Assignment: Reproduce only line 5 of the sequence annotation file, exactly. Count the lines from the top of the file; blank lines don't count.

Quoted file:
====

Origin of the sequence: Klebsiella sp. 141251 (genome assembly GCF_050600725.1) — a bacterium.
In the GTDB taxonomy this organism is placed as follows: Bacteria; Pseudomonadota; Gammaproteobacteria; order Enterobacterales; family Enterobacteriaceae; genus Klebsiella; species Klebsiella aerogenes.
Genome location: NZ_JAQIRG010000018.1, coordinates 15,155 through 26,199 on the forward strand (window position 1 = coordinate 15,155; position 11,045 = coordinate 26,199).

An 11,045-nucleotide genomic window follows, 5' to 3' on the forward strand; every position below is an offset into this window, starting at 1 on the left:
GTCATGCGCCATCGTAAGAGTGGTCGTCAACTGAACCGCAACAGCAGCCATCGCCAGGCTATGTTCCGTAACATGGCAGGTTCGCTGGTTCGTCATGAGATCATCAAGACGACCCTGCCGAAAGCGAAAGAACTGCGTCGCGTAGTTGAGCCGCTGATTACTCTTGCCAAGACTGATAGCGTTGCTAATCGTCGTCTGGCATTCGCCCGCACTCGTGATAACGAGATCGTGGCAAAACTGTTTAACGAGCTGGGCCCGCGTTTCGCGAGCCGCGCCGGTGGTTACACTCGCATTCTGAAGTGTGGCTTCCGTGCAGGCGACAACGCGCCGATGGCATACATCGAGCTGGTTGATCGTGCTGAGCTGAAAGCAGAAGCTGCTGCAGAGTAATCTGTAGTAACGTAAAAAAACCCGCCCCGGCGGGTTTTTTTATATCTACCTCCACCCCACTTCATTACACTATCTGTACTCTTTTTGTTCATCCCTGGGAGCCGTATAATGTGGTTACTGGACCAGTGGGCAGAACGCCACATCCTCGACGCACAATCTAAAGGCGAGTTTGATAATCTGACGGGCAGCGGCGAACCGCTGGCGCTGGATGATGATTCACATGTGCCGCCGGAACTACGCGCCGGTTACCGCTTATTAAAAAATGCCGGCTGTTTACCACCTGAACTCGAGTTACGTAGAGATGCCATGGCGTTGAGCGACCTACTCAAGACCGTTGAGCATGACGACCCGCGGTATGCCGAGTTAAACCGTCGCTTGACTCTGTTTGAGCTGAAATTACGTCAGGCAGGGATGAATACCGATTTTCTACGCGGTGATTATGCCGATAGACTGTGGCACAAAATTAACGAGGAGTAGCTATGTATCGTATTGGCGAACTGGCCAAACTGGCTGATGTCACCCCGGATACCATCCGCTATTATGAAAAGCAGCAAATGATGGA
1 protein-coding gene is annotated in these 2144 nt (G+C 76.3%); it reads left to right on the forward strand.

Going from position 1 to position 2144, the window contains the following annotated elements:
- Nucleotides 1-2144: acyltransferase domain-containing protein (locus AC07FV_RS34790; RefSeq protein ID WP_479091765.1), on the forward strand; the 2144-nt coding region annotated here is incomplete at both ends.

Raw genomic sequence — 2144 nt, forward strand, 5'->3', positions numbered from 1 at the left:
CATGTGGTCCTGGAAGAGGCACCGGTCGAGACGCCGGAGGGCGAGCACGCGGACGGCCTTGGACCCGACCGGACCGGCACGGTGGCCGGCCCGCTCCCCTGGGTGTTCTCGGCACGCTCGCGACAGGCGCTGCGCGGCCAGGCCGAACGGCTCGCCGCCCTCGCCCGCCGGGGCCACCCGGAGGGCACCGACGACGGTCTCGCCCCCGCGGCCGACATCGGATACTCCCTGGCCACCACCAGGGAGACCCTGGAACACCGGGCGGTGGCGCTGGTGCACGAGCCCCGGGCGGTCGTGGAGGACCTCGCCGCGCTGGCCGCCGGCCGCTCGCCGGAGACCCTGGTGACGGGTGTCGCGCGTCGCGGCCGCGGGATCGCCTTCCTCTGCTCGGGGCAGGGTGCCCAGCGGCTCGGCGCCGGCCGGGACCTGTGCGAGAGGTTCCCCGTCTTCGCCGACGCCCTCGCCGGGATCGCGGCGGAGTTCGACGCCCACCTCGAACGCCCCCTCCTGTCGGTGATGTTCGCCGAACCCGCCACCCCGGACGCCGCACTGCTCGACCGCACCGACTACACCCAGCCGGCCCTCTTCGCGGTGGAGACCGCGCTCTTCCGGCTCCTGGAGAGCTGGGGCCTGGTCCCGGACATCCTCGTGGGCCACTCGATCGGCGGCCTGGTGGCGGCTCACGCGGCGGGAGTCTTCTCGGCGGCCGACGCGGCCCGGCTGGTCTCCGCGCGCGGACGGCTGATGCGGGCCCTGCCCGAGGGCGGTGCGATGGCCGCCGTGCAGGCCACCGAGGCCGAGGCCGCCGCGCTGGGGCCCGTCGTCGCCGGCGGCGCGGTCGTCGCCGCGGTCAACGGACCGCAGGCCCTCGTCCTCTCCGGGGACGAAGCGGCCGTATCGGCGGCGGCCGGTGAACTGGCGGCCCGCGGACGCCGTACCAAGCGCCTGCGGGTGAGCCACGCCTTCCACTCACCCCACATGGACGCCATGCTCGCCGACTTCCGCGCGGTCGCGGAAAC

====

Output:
GTCATGCGCCATCGTAAGAGTGGTCGTCAACTGAACCGCAACAGCAGCCATCGCCAGGCTATGTTCCGTAACATGGCAGGTTCGCTGGTTCGTCATGAGATCATCAAGACGACCCTGCCGAAAGCGAAAGAACTGCGTCGCGTAGTTGAGCCGCTGATTACTCTTGCCAAGACTGATAGCGTTGCTAATCGTCGTCTGGCATTCGCCCGCACTCGTGATAACGAGATCGTGGCAAAACTGTTTAACGAGCTGGGCCCGCGTTTCGCGAGCCGCGCCGGTGGTTACACTCGCATTCTGAAGTGTGGCTTCCGTGCAGGCGACAACGCGCCGATGGCATACATCGAGCTGGTTGATCGTGCTGAGCTGAAAGCAGAAGCTGCTGCAGAGTAATCTGTAGTAACGTAAAAAAACCCGCCCCGGCGGGTTTTTTTATATCTACCTCCACCCCACTTCATTACACTATCTGTACTCTTTTTGTTCATCCCTGGGAGCCGTATAATGTGGTTACTGGACCAGTGGGCAGAACGCCACATCCTCGACGCACAATCTAAAGGCGAGTTTGATAATCTGACGGGCAGCGGCGAACCGCTGGCGCTGGATGATGATTCACATGTGCCGCCGGAACTACGCGCCGGTTACCGCTTATTAAAAAATGCCGGCTGTTTACCACCTGAACTCGAGTTACGTAGAGATGCCATGGCGTTGAGCGACCTACTCAAGACCGTTGAGCATGACGACCCGCGGTATGCCGAGTTAAACCGTCGCTTGACTCTGTTTGAGCTGAAATTACGTCAGGCAGGGATGAATACCGATTTTCTACGCGGTGATTATGCCGATAGACTGTGGCACAAAATTAACGAGGAGTAGCTATGTATCGTATTGGCGAACTGGCCAAACTGGCTGATGTCACCCCGGATACCATCCGCTATTATGAAAAGCAGCAAATGATGGA